The COBRA pulsed power generator is a low-impedance 0.5 ohm pulse generator for high energy density (HED) plasma research. COBRA was designed to drive loads of order 10 nH to a nominal 1 MA. The design allows the operator to choose among a variety of current waveforms with zero-to-peak rise times in the range of 95–230 ns, and full width at half maximum of ~300 ns. Since COBRA is intended for a variety of different HED experiments such as gas-puff z-pinches, wire-array Z pinches, X pinches, and conical wire arrays for jet production, and is available to external as well as internal users, this pulse shape flexibility is an important and unique feature.
The diagnostic set on COBRA includes a 10 J Thomson Scattering diagnostic for electron and ion temperature and plasma flow velocity measurements, multiple interferometry channels for plasma density measurements, gated visible light and extreme ultraviolet multi-frame cameras, a visible light streak camera, several visible light spectrometers, a time-integrated soft X-ray spectrometer, time-resolved X-ray instrumentation, and others. The necessary digital data acquisition systems for all of these diagnostics are also available.
The primary application of COBRA is to drive wire array Z pinches. To facilitate use of these loads, the final vacuum power feed, and the load are oriented with a vertical axis. A clear diagnostic line of sight is preserved through the vertical axis, and the pulsed power is also configured to leave the equatorial (horizontal) plane unencumbered to allow maximum diagnostic access and easy experimenter access to the load vacuum chamber.
The generator is composed of four identical coaxial water dielectric pulse-forming lines (PFLs) 1.8 ohm, 30 ns long). The primary energy storage is a pair of 16×1.35 μF Marx generators charged to 70 kV. Each Marx charges a water dielectric, 46 nF intermediate storage capacitor. Each intermediate storage capacitor is switched out at about 800 ns for maximum forward energy transfer through a self-breaking sas switch (referred to as the “main” switch). Each intermediate store then charges a pair of the PFLs in 300 ns. Adjustment of the two main switch pressures can be used to synchronize or to intentionally offset the initiation of charging of the two pairs of PFLs. The four PFLs are independently switched into a current adder section by four laser triggered gas switches. To reduce prepulse load voltage to a very low level, these four output switches are oil-insulated to reduce shunt capacitance.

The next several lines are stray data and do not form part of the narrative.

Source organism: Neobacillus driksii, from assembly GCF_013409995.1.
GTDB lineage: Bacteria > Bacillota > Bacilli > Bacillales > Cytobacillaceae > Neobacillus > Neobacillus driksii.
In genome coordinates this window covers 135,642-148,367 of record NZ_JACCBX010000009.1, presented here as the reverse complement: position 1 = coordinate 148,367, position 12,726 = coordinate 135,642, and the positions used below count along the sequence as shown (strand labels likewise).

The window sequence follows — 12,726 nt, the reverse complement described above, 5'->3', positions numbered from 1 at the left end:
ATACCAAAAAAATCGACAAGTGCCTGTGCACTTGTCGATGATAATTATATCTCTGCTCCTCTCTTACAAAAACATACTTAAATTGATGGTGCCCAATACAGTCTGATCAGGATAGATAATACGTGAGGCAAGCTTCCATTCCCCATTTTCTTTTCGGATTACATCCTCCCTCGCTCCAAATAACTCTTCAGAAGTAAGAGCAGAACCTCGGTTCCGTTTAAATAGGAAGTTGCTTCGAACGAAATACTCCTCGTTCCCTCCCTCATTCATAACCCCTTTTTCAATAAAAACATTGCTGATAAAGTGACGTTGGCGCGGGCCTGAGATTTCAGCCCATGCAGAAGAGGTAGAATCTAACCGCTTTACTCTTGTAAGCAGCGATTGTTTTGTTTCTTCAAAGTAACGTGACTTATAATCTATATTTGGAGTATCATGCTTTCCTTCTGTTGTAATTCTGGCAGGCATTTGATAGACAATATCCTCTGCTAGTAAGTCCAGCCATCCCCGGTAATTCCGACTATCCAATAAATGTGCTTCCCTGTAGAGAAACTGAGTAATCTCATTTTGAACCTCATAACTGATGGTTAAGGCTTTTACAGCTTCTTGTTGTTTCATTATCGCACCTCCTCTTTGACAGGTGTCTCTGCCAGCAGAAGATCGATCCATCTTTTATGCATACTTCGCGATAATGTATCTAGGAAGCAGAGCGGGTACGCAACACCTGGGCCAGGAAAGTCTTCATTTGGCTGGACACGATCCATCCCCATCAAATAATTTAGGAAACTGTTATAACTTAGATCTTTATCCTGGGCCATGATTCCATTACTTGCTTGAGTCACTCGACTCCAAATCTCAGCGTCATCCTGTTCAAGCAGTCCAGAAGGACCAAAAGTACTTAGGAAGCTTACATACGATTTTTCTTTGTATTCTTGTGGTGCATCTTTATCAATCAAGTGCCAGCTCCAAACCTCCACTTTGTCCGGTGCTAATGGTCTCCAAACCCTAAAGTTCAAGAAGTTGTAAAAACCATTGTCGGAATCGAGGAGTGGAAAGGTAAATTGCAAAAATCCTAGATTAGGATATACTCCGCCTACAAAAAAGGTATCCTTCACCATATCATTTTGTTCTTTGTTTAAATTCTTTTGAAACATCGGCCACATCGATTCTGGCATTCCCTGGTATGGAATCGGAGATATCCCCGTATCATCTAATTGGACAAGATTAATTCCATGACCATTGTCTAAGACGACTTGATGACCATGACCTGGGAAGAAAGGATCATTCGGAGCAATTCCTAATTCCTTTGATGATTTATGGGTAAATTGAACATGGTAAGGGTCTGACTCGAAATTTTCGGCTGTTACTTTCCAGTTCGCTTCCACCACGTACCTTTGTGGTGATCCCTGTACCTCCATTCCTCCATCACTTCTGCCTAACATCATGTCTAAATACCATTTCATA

The current adder section is a triplate transmission line in water, with an optimized capacitance to peak the rate of rise of current. This peaking capacitance is required as a result of the relatively high inductance of the output gas switches. The four output switches are connected at symmetric points around the circumference of this circular adder line. The triplate passes radially through a six-ring (Rexolite) 45° graded interface into vacuum, and uses a vacuum post hole convolute to make the transition to the final coaxial feed to the load. The figure below shows the connection of the output switches to the triplate and the vacuum interface.
The vacuum section inside the interface, with the triplate, the convolute, and the final coaxial power feed to the load.
The COBRA configuration, based on the addition of four independently switched current sources, allows considerable variation in the load current pulse shape. The four output switches are triggered by dividing a 5 ns, 100 mJ pulse of 266 nm light from a quadrupled Nd:Yttrium aluminum garnet laser into four beams, and choosing relative optical delays to the four switches to give the desired timing. The switches are adapted from a standard “Rimfire” multichannel switch design3 developed at Sandia National Laboratories. The triggering laser beam enters the switch axially . With this laser, the COBRA switches can be triggered at 80% or more of self-break voltage with closure time of 18–22 ns. At 70% of self-break voltage, closure time is 24–30 ns. Triggering is successful down to about 60% of self-break but with longer and more variable closure times, and below 60% it is unreliable. These output switches can also be operated without the laser in a self-breaking mode with reduced flexibility in the pulse shape.